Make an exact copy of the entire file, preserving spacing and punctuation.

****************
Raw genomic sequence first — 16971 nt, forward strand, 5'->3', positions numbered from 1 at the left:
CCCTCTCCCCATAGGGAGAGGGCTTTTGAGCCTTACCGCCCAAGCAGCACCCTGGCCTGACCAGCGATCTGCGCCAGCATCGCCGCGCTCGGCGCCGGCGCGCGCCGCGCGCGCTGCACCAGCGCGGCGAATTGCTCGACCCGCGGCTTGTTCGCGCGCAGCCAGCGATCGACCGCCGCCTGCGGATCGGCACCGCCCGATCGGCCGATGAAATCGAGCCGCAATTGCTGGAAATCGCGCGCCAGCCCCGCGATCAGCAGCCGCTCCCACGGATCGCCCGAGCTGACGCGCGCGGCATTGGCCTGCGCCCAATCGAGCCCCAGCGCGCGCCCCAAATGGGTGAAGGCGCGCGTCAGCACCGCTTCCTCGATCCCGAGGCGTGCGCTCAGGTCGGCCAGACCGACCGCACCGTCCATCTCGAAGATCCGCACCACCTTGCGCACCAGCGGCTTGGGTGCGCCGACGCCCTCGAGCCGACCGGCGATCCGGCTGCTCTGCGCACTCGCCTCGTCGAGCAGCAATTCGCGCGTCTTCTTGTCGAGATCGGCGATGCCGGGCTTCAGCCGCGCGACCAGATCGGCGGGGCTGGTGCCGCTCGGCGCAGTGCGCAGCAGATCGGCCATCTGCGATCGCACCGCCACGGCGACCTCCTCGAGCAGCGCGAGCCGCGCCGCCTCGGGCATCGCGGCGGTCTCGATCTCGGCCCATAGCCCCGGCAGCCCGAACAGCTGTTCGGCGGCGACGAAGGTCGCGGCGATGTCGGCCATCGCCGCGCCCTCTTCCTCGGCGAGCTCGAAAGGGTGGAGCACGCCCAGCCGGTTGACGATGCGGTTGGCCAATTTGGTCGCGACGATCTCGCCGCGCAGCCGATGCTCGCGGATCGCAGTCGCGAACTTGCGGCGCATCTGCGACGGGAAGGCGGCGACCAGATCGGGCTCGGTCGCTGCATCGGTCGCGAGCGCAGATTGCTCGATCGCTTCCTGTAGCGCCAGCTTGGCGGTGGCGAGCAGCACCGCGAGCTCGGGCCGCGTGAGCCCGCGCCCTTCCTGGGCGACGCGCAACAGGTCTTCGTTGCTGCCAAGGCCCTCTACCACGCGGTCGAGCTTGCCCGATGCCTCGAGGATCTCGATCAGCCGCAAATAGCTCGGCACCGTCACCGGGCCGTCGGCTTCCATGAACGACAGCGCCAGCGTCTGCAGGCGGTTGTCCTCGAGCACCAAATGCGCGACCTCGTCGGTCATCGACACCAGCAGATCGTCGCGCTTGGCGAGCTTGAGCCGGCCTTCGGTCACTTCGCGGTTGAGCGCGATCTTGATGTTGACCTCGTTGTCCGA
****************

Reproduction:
Raw genomic sequence first — 16971 nt, forward strand, 5'->3', positions numbered from 1 at the left:
CCCTCTCCCCATAGGGAGAGGGCTTTTGAGCCTTACCGCCCAAGCAGCACCCTGGCCTGACCAGCGATCTGCGCCAGCATCGCCGCGCTCGGCGCCGGCGCGCGCCGCGCGCGCTGCACCAGCGCGGCGAATTGCTCGACCCGCGGCTTGTTCGCGCGCAGCCAGCGATCGACCGCCGCCTGCGGATCGGCACCGCCCGATCGGCCGATGAAATCGAGCCGCAATTGCTGGAAATCGCGCGCCAGCCCCGCGATCAGCAGCCGCTCCCACGGATCGCCCGAGCTGACGCGCGCGGCATTGGCCTGCGCCCAATCGAGCCCCAGCGCGCGCCCCAAATGGGTGAAGGCGCGCGTCAGCACCGCTTCCTCGATCCCGAGGCGTGCGCTCAGGTCGGCCAGACCGACCGCACCGTCCATCTCGAAGATCCGCACCACCTTGCGCACCAGCGGCTTGGGTGCGCCGACGCCCTCGAGCCGACCGGCGATCCGGCTGCTCTGCGCACTCGCCTCGTCGAGCAGCAATTCGCGCGTCTTCTTGTCGAGATCGGCGATGCCGGGCTTCAGCCGCGCGACCAGATCGGCGGGGCTGGTGCCGCTCGGCGCAGTGCGCAGCAGATCGGCCATCTGCGATCGCACCGCCACGGCGACCTCCTCGAGCAGCGCGAGCCGCGCCGCCTCGGGCATCGCGGCGGTCTCGATCTCGGCCCATAGCCCCGGCAGCCCGAACAGCTGTTCGGCGGCGACGAAGGTCGCGGCGATGTCGGCCATCGCCGCGCCCTCTTCCTCGGCGAGCTCGAAAGGGTGGAGCACGCCCAGCCGGTTGACGATGCGGTTGGCCAATTTGGTCGCGACGATCTCGCCGCGCAGCCGATGCTCGCGGATCGCAGTCGCGAACTTGCGGCGCATCTGCGACGGGAAGGCGGCGACCAGATCGGGCTCGGTCGCTGCATCGGTCGCGAGCGCAGATTGCTCGATCGCTTCCTGTAGCGCCAGCTTGGCGGTGGCGAGCAGCACCGCGAGCTCGGGCCGCGTGAGCCCGCGCCCTTCCTGGGCGACGCGCAACAGGTCTTCGTTGCTGCCAAGGCCCTCTACCACGCGGTCGAGCTTGCCCGATGCCTCGAGGATCTCGATCAGCCGCAAATAGCTCGGCACCGTCACCGGGCCGTCGGCTTCCATGAACGACAGCGCCAGCGTCTGCAGGCGGTTGTCCTCGAGCACCAAATGCGCGACCTCGTCGGTCATCGACACCAGCAGATCGTCGCGCTTGGCGAGCTTGAGCCGGCCTTCGGTCACTTCGCGGTTGAGCGCGATCTTGATGTTGACCTCGTTGTCCGA